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From Werner Punz <>
Subject Re: Web Framework Performance Comparision
Date Thu, 13 Oct 2011 23:21:59 GMT
Actually now that I have some tests at hand, I just
coded some profiling code in.

Here are some numbers for tests which are running on both impls.
The tests have been performed at the Production stage on both impls.
The testing environments where myfaces 2.1.4-SNAPSHOT against Mojarra 
2.1.2. Both running on the same testing framework. The tests usually are 
done from the begin of the testgroup til the end they count more or less 
server and client performance and testing time. But the differences give 
a good indication about the corresponding speeds.

The machine which ran the tests was a macbook pro core2duo with 8 gig 
ram and the tests were run on an ssd. So IO impact is down to a bare 
minimum here. The tests themselves do not do any excessive disk io.

JSF Protocol Tests
MyFaces:  Time for test in ms: 239
Mojarra: Time for test in ms: 207
This is a servlet based test

Testgroup: Full Body Replacement
MyFaces:Time for test in ms: 42
Mojarra:Time for test in ms: 35
This is a servlet based test

Testgroup: Multi form situation
MyFaces: Time for test in ms: 4134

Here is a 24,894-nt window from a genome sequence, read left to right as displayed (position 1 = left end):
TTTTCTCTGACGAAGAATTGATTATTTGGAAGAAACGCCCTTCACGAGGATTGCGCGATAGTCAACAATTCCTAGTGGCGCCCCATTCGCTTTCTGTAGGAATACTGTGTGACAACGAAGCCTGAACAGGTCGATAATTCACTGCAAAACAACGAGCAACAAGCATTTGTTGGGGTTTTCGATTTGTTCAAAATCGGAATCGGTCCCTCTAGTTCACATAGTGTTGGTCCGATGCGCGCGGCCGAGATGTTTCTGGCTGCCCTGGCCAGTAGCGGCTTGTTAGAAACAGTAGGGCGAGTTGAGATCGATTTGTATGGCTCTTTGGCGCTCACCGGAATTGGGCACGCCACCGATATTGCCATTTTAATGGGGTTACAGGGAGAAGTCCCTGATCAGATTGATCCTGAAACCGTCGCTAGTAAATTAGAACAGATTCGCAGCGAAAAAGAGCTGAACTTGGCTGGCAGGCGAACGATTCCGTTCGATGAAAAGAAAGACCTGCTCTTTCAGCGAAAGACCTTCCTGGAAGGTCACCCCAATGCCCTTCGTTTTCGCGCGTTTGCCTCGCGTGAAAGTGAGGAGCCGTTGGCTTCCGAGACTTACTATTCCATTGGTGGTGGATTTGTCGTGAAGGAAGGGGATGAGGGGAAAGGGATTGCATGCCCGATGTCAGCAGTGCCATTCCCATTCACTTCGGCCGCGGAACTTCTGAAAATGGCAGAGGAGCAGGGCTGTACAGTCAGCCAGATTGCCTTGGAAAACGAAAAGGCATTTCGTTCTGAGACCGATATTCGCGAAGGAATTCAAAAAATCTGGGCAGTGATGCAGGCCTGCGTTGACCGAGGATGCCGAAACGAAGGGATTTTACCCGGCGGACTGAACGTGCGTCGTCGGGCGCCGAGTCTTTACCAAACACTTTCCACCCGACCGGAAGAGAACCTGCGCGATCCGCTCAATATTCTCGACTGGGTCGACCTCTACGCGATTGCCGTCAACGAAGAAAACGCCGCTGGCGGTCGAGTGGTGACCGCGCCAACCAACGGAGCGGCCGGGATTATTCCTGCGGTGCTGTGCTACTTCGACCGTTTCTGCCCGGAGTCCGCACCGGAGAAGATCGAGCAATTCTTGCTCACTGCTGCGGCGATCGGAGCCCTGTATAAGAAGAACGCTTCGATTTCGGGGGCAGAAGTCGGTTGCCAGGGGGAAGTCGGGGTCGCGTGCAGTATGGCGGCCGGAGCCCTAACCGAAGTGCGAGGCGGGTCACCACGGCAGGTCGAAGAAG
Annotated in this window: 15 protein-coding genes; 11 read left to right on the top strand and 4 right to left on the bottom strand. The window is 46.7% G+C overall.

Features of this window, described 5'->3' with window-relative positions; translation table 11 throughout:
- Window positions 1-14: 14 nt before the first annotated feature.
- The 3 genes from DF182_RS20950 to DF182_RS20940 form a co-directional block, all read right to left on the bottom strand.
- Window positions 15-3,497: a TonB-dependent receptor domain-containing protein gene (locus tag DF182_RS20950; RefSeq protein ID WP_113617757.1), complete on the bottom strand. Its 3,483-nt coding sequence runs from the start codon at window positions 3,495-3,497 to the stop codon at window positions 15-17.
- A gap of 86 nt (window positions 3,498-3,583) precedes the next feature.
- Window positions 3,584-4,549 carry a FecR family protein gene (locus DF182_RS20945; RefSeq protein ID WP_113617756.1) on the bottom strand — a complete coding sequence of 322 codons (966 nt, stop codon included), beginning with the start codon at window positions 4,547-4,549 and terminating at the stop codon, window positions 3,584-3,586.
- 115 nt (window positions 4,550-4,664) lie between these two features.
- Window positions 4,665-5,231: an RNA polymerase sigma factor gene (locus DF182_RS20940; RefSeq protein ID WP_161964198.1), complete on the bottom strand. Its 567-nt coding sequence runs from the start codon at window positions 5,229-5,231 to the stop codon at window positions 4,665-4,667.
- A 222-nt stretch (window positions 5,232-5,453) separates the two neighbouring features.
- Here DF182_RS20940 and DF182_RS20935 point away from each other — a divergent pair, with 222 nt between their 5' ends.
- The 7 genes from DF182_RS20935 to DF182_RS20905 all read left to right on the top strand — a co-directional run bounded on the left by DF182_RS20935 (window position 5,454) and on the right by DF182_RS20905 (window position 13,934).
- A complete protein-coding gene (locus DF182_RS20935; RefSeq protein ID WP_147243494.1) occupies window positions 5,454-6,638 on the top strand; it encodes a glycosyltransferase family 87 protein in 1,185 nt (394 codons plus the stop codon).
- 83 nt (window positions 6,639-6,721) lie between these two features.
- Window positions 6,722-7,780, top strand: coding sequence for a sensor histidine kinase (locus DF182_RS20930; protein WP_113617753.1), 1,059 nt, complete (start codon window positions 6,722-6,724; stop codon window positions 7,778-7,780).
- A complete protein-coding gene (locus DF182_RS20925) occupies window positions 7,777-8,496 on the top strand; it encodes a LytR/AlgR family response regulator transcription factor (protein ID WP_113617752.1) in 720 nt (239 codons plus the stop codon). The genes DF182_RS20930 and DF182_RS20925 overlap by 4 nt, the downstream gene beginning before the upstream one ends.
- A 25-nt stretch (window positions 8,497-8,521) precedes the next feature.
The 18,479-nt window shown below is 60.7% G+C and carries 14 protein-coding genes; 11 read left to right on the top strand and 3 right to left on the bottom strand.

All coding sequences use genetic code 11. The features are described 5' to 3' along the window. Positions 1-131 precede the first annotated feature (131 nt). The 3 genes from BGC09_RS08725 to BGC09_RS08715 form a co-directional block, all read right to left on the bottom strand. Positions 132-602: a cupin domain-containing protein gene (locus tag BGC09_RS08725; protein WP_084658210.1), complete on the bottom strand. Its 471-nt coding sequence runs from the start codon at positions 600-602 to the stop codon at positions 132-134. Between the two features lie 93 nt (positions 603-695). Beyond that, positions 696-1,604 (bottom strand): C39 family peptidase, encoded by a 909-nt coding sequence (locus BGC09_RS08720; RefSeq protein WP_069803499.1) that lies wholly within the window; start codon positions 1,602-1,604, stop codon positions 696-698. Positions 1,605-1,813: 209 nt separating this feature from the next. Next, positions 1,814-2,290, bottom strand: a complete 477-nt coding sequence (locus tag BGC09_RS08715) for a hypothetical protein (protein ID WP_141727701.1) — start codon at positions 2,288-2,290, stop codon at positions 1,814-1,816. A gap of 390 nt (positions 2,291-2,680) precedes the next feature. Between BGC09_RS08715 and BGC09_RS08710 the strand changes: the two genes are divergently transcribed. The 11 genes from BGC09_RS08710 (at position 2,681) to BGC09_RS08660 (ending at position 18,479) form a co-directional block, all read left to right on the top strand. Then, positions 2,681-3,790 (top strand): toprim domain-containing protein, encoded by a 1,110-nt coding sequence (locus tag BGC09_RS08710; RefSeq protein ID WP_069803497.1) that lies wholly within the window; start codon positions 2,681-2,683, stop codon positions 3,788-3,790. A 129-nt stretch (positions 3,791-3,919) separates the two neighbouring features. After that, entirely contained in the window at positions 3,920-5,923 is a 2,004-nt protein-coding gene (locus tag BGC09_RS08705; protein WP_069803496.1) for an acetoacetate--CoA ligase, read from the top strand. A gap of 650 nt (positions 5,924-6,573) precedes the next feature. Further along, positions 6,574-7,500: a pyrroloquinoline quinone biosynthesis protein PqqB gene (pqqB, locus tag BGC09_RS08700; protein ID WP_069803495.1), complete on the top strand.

Mojarra:Time for test in ms: 4426
This is a jsf related test

Testgroup: Testing for decorated api calls
MyFaces: Time for test in ms: 24
Mojarra: Time for test in ms: 34

Testgroup: Double Eval Detection:
MyFaces: Time for test in ms: 2047
Mojarra: Time for test in ms: 2060

Testgroup: Table Test, replacement of table elements
MyFaces: Time for test in ms: 7289
Mojarra: Time for test in ms: 9229

Testgroup: Partial Page Rendering Nav Case
MyFaces: Time for test in ms: 2168
Mojarra: Time for test in ms: 2308

Testgroup: MyFaces Event Lifecycle test
MyFaces: Time for test in ms: 130
Mojarra: Time for test in ms: 131

So what we have here is that in most cases especially in all jsf related 
tests myfaces is a little bit faster than Mojarra.
Our scripts seem to be roughly 10% slower, however.But i also still have 
some self induced overhead in the test framework which might count for 
roughly 2-3% which is not active in Mojarra and we deal with corner 
cases mojarra does not cover.

The difference probably is on IE6 even more, because I am dealing more
cleanly with the broken garbage collector of IE6 in my code which causes 
also some performance overhead.

Also have in mind, we deal with more functonality and more code and also 
we have some fixes in which Mojarra yet has to add.
Under normal JSF circumstances by now the server seems to make up for 
the speed difference (normally 95% of the time is spent on the server 
anyway) by being roughly 10-15% faster than Mojarra by now.

If we turn to development the picture turns a little bit with myfaces 
being slower in some tests (I will give the performance numbers tomorrow).

So my conclusion is that they probably have tested against an old Impl 

I will commit the code with the profiling data tomorrow once I have 
resolved the problem of the testing framework interfering with myfaces 
on production level performancewise.


Am 10/13/11 11:20 PM, schrieb Werner Punz:
> Yes from what i gather one of the issues they had in the slides was the
> overall page size. The question there is more along the lines what did
> they count, just the rendered code, or also the includes.